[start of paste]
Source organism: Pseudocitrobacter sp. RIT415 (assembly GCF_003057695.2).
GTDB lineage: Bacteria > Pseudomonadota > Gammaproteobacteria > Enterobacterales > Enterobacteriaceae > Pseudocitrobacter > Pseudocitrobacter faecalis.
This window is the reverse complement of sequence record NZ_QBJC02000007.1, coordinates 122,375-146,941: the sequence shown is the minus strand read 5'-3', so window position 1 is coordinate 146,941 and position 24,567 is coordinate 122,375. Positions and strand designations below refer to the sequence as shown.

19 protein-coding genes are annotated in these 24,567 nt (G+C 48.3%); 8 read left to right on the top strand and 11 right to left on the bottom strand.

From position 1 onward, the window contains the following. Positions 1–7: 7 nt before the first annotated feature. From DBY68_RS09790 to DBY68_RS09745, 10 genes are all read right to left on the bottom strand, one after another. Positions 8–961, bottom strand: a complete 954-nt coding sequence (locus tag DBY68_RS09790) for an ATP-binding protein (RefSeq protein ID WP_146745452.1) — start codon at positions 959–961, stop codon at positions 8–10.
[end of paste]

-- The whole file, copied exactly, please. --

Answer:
Source organism: Pseudocitrobacter sp. RIT415 (assembly GCF_003057695.2).
GTDB lineage: Bacteria > Pseudomonadota > Gammaproteobacteria > Enterobacterales > Enterobacteriaceae > Pseudocitrobacter > Pseudocitrobacter faecalis.
This window is the reverse complement of sequence record NZ_QBJC02000007.1, coordinates 122,375-146,941: the sequence shown is the minus strand read 5'-3', so window position 1 is coordinate 146,941 and position 24,567 is coordinate 122,375. Positions and strand designations below refer to the sequence as shown.

19 protein-coding genes are annotated in these 24,567 nt (G+C 48.3%); 8 read left to right on the top strand and 11 right to left on the bottom strand.

From position 1 onward, the window contains the following. Positions 1–7: 7 nt before the first annotated feature. From DBY68_RS09790 to DBY68_RS09745, 10 genes are all read right to left on the bottom strand, one after another. Positions 8–961, bottom strand: a complete 954-nt coding sequence (locus tag DBY68_RS09790) for an ATP-binding protein (RefSeq protein ID WP_146745452.1) — start codon at positions 959–961, stop codon at positions 8–10.